Deep Blue versus Garry Kasparov was a pair of famous six-game human–computer chess matches, in the format of machine and humans, versus a human. In this format, on the machine side a team of chess experts and programmers manually alter engineering between the games.
The second game began with the Open Catalan Opening. Kasparov played in what could be called a preemptive style blocking all Deep Blue’s development tries. The game lasted for 73 moves but eventually Deep Blue’s operator had to resign the game for the computer in a position where both players had a bishop but Kasparov had three pawns against Deep Blue’s one.
The fifth game was the turning point in the match. During the game, Kasparov, playing Black, chose a different opening, the Four Knights Game, from the Sicilian Defence he had played in games one and three and came on top. This was particularly embarrassing for the Deep Blue team, because they had declined Kasparov’s draw offer after the 23rd move. This was the only game in the match that Black won.
In the end of the sixth game, Deep Blue’s pieces were crammed into its queen side corner, almost completely unable to defend its king. Kasparov’s next move would probably have been 44.Qe7 to exchange the queens. That would have allowed his pawn, which was about to promote, to advance.
Deep Blue’s 44th move in this game puzzled Kasparov, and he attributed it to “superior intelligence”. Allegedly, the move was a result of a bug in which Deep Blue, unable to determine a desirable move, resorted to a fail-safe. Nate Silver proposes that Kasparov “concluded that the counterintuitive play must be a sign of superior intelligence”, leading him to lose the second game.
In this game Kasparov accused IBM of cheating, a claim repeated in the documentary Game Over: Kasparov and the Machine. Kasparov eventually resigned, although post-game analysis indicates that the game could have been drawn. The game started with the Ruy Lopez opening Smyslov Defence variation.
At the time it was reported that Kasparov missed the fact that after 45…Qe3 46.Qxd6 Re8, Black (Kasparov) can force a draw by perpetual check (threefold repetition). His friends told him so the next morning. They suggested 47.h4 h5!, a position after which the black queen can perpetually check White. This is possible because Deep Blue moved 44.Kf1 instead of an alternate move of its king. Regarding the end of game 2 and 44.Kf1 in particular, chess journalist Mig Greengard in the Game Over film states, “It turns out, that the position in, here at the end is actually a draw, and that, one of Deep Blue’s final moves was a terrible error, because Deep Blue has two choices here. It can move its king here or move its king over here. It picked the wrong place to step.” Another in that film, four-time US champion Yasser Seirawan, then concludes that, “The computer had left its king a little un-defended. And Garry could have threatened a perpetual check, not a win but a perpetual check.”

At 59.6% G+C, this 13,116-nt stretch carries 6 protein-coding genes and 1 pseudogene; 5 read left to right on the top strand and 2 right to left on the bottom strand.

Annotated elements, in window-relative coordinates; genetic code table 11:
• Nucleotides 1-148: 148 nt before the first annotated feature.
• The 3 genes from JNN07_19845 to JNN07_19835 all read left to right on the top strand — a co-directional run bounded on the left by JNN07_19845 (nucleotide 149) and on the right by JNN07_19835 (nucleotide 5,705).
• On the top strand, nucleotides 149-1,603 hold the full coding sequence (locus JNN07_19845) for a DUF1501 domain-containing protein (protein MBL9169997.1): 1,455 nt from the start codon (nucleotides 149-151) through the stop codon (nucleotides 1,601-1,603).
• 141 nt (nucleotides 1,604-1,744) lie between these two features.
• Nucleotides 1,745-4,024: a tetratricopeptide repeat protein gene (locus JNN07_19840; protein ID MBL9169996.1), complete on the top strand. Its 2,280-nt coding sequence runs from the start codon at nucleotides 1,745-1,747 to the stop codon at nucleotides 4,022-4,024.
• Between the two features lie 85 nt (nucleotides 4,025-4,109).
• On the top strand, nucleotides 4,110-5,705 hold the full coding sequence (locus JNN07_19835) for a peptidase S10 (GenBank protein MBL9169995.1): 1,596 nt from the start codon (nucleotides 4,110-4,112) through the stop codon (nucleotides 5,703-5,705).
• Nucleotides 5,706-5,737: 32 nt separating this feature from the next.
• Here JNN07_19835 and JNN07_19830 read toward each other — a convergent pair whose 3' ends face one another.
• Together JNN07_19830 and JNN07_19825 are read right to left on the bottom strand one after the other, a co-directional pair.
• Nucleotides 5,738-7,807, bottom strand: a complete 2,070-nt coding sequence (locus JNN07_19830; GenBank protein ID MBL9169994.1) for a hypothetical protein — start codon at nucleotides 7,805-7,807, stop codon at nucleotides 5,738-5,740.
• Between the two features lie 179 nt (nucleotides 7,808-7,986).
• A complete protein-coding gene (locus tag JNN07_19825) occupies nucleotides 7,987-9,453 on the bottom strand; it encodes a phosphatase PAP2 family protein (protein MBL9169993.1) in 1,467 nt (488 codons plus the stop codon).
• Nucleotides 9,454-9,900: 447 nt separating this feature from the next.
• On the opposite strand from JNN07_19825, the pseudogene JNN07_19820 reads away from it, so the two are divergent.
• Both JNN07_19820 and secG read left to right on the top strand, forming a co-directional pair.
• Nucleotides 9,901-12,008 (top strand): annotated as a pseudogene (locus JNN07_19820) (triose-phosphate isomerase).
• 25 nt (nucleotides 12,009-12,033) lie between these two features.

The third game was interesting because Kasparov chose to use an irregular opening, the Mieses Opening. He believed that by playing an esoteric opening, the computer would get out of its opening book and play the opening worse than it would have done using the book. Although this is nowadays a common tactic, it was a relatively new idea at the time. Despite this anti-computer tactic, the game was eventually drawn.
In this game Kasparov played the Caro-Kann Defence. Later on he had time problems and had to play in a hurry, as both players had two hours for the first 40 moves and Kasparov was approaching his time limit. The sub-optimal moves he played in a hurry may have cost him the victory.
Before the sixth match the overall score was even: 2½–2½. As in game 4, Kasparov played the Caro-Kann Defence. He then allowed Deep Blue to commit a knightsacrifice which wrecked his defences and forced him to resign in fewer than twenty moves.